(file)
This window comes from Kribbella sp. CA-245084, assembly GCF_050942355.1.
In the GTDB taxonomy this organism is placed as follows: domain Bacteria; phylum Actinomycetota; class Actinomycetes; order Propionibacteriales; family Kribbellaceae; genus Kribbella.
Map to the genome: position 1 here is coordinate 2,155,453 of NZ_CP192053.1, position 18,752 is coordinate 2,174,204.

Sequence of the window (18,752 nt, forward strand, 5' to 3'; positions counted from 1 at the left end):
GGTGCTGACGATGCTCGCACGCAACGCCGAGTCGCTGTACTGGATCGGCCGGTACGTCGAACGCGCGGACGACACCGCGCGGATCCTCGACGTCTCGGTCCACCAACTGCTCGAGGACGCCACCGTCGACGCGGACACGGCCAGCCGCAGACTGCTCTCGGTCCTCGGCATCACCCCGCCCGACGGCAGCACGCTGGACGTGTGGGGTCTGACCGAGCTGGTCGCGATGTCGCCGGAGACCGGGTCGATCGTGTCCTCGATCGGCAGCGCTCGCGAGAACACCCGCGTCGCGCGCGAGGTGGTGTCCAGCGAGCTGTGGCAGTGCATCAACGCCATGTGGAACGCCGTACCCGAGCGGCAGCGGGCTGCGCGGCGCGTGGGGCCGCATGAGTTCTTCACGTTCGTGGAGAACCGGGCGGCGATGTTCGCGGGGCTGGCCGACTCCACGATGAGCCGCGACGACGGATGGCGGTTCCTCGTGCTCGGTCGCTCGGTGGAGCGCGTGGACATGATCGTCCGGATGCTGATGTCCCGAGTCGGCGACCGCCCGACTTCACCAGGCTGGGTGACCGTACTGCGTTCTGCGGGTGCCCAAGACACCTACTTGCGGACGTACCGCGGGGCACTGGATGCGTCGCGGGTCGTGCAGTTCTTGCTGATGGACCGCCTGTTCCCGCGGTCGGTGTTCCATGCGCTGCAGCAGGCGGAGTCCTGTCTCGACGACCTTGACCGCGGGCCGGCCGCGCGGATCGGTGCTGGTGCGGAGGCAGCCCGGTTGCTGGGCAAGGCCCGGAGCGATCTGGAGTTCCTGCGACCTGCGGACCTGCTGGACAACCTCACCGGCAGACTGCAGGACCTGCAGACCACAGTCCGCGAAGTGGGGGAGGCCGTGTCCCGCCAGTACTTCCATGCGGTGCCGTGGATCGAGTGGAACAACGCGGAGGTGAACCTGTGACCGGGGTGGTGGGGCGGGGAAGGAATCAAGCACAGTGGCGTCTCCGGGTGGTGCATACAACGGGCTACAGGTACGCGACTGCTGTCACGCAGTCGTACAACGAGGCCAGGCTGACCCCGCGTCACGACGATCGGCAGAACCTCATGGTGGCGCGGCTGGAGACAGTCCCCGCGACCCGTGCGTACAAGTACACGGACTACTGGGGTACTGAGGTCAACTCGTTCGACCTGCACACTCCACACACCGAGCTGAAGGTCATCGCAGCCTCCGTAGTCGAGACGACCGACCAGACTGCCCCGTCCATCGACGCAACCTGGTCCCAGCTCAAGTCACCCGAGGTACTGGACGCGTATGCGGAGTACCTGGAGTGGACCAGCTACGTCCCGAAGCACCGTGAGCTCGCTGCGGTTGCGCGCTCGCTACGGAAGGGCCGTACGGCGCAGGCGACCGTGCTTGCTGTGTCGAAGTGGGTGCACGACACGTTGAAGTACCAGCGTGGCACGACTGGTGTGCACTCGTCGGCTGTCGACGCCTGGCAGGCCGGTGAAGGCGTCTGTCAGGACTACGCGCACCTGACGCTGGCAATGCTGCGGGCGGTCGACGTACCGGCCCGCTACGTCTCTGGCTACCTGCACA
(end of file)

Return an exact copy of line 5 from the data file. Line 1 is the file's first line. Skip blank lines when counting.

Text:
GGTGCTGACGATGCTCGCACGCAACGCCGAGTCGCTGTACTGGATCGGCCGGTACGTCGAACGCGCGGACGACACCGCGCGGATCCTCGACGTCTCGGTCCACCAACTGCTCGAGGACGCCACCGTCGACGCGGACACGGCCAGCCGCAGACTGCTCTCGGTCCTCGGCATCACCCCGCCCGACGGCAGCACGCTGGACGTGTGGGGTCTGACCGAGCTGGTCGCGATGTCGCCGGAGACCGGGTCGATCGTGTCCTCGATCGGCAGCGCTCGCGAGAACACCCGCGTCGCGCGCGAGGTGGTGTCCAGCGAGCTGTGGCAGTGCATCAACGCCATGTGGAACGCCGTACCCGAGCGGCAGCGGGCTGCGCGGCGCGTGGGGCCGCATGAGTTCTTCACGTTCGTGGAGAACCGGGCGGCGATGTTCGCGGGGCTGGCCGACTCCACGATGAGCCGCGACGACGGATGGCGGTTCCTCGTGCTCGGTCGCTCGGTGGAGCGCGTGGACATGATCGTCCGGATGCTGATGTCCCGAGTCGGCGACCGCCCGACTTCACCAGGCTGGGTGACCGTACTGCGTTCTGCGGGTGCCCAAGACACCTACTTGCGGACGTACCGCGGGGCACTGGATGCGTCGCGGGTCGTGCAGTTCTTGCTGATGGACCGCCTGTTCCCGCGGTCGGTGTTCCATGCGCTGCAGCAGGCGGAGTCCTGTCTCGACGACCTTGACCGCGGGCCGGCCGCGCGGATCGGTGCTGGTGCGGAGGCAGCCCGGTTGCTGGGCAAGGCCCGGAGCGATCTGGAGTTCCTGCGACCTGCGGACCTGCTGGACAACCTCACCGGCAGACTGCAGGACCTGCAGACCACAGTCCGCGAAGTGGGGGAGGCCGTGTCCCGCCAGTACTTCCATGCGGTGCCGTGGATCGAGTGGAACAACGCGGAGGTGAACCTGTGACCGGGGTGGTGGGGCGGGGAAGGAATCAAGCACAGTGGCGTCTCCGGGTGGTGCATACAACGGGCTACAGGTACGCGACTGCTGTCACGCAGTCGTACAACGAGGCCAGGCTGACCCCGCGTCACGACGATCGGCAGAACCTCATGGTGGCGCGGCTGGAGACAGTCCCCGCGACCCGTGCGTACAAGTACACGGACTACTGGGGTACTGAGGTCAACTCGTTCGACCTGCACACTCCACACACCGAGCTGAAGGTCATCGCAGCCTCCGTAGTCGAGACGACCGACCAGACTGCCCCGTCCATCGACGCAACCTGGTCCCAGCTCAAGTCACCCGAGGTACTGGACGCGTATGCGGAGTACCTGGAGTGGACCAGCTACGTCCCGAAGCACCGTGAGCTCGCTGCGGTTGCGCGCTCGCTACGGAAGGGCCGTACGGCGCAGGCGACCGTGCTTGCTGTGTCGAAGTGGGTGCACGACACGTTGAAGTACCAGCGTGGCACGACTGGTGTGCACTCGTCGGCTGTCGACGCCTGGCAGGCCGGTGAAGGCGTCTGTCAGGACTACGCGCACCTGACGCTGGCAATGCTGCGGGCGGTCGACGTACCGGCCCGCTACGTCTCTGGCTACCTGCACA